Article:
GM Grains Bring Less Money to Growers
Japan Pays Premium for Pure, non-GM Crops
The Progress Report has always favored a true free market, not a market laced with favoritism, soaked in special privilege and weighted down with taxes on people.
We have reported frequently on the scientific studies that question the genetic engineering of foods. The makers of such foods use political lobbying instead of science to ensure their profits.
Now, the corporations favoring genetically-manipulated crops have run head-first into a brick wall -- the marketplace. Their tainted crops are selling poorly compared to the pure varieties.
What will the corporate response be? Perhaps they will seek to have the free market removed, and require all consumers to buy tainted food with no choice? Here are a few excerpts from an article by Reuters correspondent Aya Takada.
TOKYO -- Japanese have recently bought corn and soybeans grown exclusively from non genetically modified (GM) seeds, at premiums roughly 40-50 percent higher than those for mixed GM and non-GM crops, traders said.
As for soybeans grown in the U.S. states of Indiana, Ohio and Michigan (IOM) that contain higher protein and are suitable for food use, non-GM soybeans were purchased at premiums of 50-60 cents a bushel over unsegregated IOM soybeans.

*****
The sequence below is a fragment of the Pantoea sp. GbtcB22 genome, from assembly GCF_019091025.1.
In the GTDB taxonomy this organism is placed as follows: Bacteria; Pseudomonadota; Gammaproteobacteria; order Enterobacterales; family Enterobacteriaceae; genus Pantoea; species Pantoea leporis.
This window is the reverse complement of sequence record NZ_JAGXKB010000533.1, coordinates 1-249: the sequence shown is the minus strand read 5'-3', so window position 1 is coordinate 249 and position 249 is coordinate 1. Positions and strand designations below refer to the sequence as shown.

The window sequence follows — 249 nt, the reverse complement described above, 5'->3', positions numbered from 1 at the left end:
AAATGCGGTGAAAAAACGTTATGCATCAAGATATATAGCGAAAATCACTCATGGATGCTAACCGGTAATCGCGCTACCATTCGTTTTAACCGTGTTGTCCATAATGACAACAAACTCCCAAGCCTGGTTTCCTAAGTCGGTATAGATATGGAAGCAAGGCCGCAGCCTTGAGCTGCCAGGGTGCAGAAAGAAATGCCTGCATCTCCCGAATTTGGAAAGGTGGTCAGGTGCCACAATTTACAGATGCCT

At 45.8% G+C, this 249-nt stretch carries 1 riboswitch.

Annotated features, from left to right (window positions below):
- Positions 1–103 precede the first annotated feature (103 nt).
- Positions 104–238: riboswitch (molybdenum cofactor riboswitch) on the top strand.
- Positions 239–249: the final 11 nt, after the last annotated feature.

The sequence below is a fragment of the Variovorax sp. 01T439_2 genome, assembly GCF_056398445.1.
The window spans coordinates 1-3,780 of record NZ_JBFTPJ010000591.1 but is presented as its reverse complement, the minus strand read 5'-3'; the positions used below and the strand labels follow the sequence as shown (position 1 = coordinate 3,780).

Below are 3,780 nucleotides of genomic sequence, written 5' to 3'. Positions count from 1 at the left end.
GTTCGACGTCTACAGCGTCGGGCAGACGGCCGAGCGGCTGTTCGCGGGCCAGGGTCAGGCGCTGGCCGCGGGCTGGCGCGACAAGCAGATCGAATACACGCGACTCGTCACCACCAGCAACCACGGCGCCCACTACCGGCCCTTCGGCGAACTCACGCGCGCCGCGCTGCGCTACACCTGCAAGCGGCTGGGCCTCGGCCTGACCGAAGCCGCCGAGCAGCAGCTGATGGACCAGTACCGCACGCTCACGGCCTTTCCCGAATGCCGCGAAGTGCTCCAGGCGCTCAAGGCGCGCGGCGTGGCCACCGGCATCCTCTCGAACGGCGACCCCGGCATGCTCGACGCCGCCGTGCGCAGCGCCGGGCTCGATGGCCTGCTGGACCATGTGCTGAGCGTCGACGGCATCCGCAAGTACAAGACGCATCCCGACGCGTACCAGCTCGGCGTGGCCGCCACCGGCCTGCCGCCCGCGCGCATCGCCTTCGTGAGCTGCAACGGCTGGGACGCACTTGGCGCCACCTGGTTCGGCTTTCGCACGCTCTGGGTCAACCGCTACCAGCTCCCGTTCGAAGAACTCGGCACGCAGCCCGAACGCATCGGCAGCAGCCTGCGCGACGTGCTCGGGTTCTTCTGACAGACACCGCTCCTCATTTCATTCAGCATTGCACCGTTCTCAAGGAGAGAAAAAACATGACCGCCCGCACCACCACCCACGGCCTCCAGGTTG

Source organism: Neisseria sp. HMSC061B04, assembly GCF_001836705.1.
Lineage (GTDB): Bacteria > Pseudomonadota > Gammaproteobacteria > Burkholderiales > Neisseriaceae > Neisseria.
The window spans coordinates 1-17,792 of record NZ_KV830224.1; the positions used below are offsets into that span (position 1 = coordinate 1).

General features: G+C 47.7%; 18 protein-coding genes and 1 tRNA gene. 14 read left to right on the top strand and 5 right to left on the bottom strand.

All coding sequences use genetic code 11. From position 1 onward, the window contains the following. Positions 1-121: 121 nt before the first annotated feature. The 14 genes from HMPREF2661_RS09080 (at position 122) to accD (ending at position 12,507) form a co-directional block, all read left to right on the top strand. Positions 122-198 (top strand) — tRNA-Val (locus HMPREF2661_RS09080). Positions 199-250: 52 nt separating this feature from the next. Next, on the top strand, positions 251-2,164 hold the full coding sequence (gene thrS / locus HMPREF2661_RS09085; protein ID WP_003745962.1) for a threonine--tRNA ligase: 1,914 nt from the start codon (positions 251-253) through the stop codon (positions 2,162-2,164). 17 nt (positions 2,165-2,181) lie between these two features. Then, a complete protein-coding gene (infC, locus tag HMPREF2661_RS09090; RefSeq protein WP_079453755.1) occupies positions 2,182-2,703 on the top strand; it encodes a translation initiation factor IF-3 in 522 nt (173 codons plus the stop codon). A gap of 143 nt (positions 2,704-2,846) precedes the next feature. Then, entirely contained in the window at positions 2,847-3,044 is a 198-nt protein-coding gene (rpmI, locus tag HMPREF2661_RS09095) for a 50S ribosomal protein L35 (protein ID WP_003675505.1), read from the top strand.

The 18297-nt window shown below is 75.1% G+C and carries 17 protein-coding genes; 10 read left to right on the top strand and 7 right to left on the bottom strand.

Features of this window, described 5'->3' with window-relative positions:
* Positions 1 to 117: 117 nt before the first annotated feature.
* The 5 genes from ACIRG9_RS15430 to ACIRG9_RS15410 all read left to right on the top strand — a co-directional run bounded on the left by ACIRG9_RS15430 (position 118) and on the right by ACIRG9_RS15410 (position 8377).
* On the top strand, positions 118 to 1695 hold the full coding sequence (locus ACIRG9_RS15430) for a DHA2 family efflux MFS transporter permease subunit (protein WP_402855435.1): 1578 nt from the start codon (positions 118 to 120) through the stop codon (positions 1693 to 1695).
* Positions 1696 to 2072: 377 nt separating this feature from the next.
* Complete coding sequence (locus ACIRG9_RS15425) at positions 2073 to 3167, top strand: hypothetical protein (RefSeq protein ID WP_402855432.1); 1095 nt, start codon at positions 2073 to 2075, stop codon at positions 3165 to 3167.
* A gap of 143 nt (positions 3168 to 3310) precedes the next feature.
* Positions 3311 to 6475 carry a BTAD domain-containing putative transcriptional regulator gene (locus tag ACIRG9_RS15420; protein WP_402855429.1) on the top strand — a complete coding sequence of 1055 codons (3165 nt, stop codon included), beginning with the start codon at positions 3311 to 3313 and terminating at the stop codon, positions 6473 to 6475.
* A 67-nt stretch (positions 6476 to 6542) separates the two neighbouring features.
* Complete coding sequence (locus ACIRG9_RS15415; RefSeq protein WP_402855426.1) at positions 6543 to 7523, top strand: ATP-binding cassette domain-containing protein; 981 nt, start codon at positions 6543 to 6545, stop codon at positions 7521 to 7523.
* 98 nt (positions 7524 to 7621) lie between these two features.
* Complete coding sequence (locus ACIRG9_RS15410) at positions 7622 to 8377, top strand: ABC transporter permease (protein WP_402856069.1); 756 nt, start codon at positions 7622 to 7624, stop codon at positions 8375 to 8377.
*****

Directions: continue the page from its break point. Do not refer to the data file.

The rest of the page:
"Japanese food companies will start receiving non-GM corn deliveries from the U.S. this month. The volume of imports (of non-GM U.S. corn to Japan) will likely reach 70,000-80,000 tonnes by the end of this year," said a trader at a grain trading house.
"The imports are mainly for use in beer production. Premiums are 50 percent higher (than unsegregated U.S. corn prices)," he added.
"Japanese are buying non-GM soybeans with high premiums. This will probably be taken as an incentive for U.S. farmers to increase planting of non-GM soybean varieties next year," said a trader at a major Japanese trading house.
According to results published Monday of a survey conducted by Japan's leading economic daily, 66 percent of food companies polled by the paper had decided or were considering switching to non-GM ingredients.
Will the genetic manipulators learn from the free market, or will they attack it? Tell your opinion to The Progress Report:
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